ONE HUNDRED years ago, the life and times of the University in Intramuros could hardly be visually recorded as evidenced by the limited number of existing photographs in the University archives.

A century later, UST can’t get enough of the overflowing stills of the present campus and the year-long Quadricentennial celebration. And so an exhibit—aptly of 400 of the best photos of UST—was in order.

The colossal photo exhibit kick-started the week-long festivities of the University’s Neo-centennial celebration at the UST Museum of Arts and Sciences and Main Building lobby from Jan. 20 to Feb. 10.

Titled “400 Shots to Immortality: Timeless Photographs of the University of Santo Tomas Towards its Neo-centennial,” the exhibit featured shots of the UST campus and Thomasian life by Paul Allyson Quiambao, a fifth-year Architecture student and former Varsitarian photography editor.

“It was meant to showcase the beauty of the University highlighted through the structures, events, and most especially the persons that comprise the Thomasian community,” Fr. Florentino Bolo Jr., O.P., secretary general of UST, said.

The photographs at the Main Building lobby, which Quiambao documented beginning 2007, were categorized into eight sections by University archivist Regalado Trota-Jose.

Thomasians in their day-to-day vignettes—including athletes practicing at the open field and students wading the knee-deep flood during the onslaught of typhoon “Ondoy”—were clustered in the section “Unguarded Moments,” while the Dominican priests in their solemn rites were featured in “Our Fathers.”

“Royal, Pontifical, Spectacular” exhibited UST landmarks and buildings at their astonishing angles, while annual Thomasian festivities like the Baccalaureate Mass, Christmas Concert Gala, and Paskuhan were presented in “Showcase of Thomasian Culture.”

The Quadricentennial Pavilion

“We are the Champions” captured Thomasian athletes in their captivating poses as well as the breathtaking stunts of the Salinggawi Dance Troupe, while aerial shots of the Largest Human Cross formation, which qualified for the Guinness World Record, were contained in “Record Breaker—13,266 Strong.”

Notable ‘Q’ affairs held last year—such as the opening of the Jubilee Door at the Santisimo Rosario Parish, ‘Q’ Thanksgiving Mass celebrated by the Pope’s extraordinary envoy Archbishop Zenon Cardinal Grocholewski, and the ‘Q’ Grand Variety Show—were enveloped in “Quadricentennial Celebration.”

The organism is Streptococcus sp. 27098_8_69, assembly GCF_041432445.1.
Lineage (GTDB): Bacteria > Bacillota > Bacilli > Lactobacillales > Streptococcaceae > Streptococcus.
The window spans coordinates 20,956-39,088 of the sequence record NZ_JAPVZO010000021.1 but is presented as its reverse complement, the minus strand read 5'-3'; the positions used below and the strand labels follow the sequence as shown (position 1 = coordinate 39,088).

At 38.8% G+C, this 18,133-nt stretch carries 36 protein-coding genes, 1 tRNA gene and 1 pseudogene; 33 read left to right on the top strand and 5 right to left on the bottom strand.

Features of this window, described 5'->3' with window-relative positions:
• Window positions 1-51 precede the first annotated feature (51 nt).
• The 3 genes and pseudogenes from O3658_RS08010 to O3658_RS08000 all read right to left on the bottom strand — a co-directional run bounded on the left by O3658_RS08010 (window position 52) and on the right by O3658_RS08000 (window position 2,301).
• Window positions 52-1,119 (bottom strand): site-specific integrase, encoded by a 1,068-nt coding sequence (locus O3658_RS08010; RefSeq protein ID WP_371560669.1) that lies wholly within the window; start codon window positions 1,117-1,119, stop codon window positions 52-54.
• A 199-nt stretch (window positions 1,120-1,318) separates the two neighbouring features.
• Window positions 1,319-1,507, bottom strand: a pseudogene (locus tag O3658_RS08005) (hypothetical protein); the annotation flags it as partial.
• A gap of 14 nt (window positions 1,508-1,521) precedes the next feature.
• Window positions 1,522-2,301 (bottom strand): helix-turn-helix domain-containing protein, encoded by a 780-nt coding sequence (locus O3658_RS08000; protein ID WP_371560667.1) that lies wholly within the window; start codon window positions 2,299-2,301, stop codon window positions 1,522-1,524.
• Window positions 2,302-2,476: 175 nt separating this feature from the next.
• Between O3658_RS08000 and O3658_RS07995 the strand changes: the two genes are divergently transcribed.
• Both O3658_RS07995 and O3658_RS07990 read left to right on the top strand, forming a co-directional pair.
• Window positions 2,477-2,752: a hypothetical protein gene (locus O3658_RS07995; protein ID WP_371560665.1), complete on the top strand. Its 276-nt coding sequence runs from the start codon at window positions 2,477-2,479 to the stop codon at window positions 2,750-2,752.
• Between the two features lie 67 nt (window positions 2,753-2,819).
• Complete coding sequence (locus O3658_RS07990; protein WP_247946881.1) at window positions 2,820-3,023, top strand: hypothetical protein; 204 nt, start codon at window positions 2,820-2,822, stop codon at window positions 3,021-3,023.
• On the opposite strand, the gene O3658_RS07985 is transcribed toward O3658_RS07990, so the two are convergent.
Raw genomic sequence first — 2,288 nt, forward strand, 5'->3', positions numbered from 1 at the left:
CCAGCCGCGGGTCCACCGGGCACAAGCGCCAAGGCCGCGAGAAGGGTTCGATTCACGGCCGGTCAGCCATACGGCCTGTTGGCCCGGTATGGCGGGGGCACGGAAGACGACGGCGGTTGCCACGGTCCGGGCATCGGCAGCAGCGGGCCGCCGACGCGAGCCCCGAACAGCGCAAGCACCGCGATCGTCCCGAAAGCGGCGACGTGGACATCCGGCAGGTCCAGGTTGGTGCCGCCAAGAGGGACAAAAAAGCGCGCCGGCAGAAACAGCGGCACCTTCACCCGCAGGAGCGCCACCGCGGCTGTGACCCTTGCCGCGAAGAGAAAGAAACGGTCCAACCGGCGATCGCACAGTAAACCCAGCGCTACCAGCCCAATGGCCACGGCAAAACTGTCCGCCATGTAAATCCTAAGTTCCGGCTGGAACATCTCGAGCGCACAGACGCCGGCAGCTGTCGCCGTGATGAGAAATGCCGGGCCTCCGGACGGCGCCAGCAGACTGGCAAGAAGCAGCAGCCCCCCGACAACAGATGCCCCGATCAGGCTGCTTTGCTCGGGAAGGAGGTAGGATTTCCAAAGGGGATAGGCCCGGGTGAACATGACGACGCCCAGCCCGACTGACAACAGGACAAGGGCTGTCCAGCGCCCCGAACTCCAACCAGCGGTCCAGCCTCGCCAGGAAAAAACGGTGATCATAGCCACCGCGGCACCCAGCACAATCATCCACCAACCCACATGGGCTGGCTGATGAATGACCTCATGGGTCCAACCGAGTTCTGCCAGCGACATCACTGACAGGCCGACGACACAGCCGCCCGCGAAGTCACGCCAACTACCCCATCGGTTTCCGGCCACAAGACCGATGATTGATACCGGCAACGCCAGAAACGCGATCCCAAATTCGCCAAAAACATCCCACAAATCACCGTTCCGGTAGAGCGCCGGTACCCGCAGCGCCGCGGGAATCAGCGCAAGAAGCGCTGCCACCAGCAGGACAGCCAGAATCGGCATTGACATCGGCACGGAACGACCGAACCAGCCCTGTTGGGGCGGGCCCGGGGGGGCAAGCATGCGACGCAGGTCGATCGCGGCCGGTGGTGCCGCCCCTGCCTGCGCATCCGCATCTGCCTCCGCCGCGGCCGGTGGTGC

The special cultural exhibition of UST at the United Nations Educational, Scientific, and Cultural Organization headquarters in Paris, France last September was shown in “UST in Paris.”

Upstairs at the UST Museum are larger reproductions of 40 photos—said to be Quiambao’s best—that are printed on canvas.

“Voted to Maria,” included a fish-eye aerial shot of the giant living Rosary and the letters “Ave Maria” mounted by about 24,000 members of the Thomasian community last Dec. 8, coinciding with the Feast of the Immaculate Concepcion.

“Larger than Life” depicts the unveiling of the 10-foot bronze and glass sculpture QuattroMondial by Architecture alumnus and renowned sculptor Ramon Orlina, mobbed by thousands of spectators at the Quadricentennial Square on Jan. 27, 2011.

“The Promised Land”—a personal favorite by Quiambao—is a twilight shot of the Main Building tower illumined with purple lighting and whose reflection is seen on one of the flooded areas of the building’s rooftop. The photograph has only two reproductions, the one being auctioned from P100,000, and the other already given to the Rector himself.

'Chariots of fire'

Quiambao said these photographs will soon be distributed to various University offices for display and the 40 best shots will be available for sale. Proceeds will be donated to the victims of the typhoon ‘Sendong’, Prelli Foundation, Inc., and to the Quadricentennial centerpiece project, “Simbahayan.”

“These [photographs] are the memories of the Quadricentennial event,” said Fr. Rolando de la Rosa, O.P., Rector of UST. “While we look forward, Paul Quiambao is giving us a chance to look back with joy and with appreciation at what has happened.” Rafael L. Antonio


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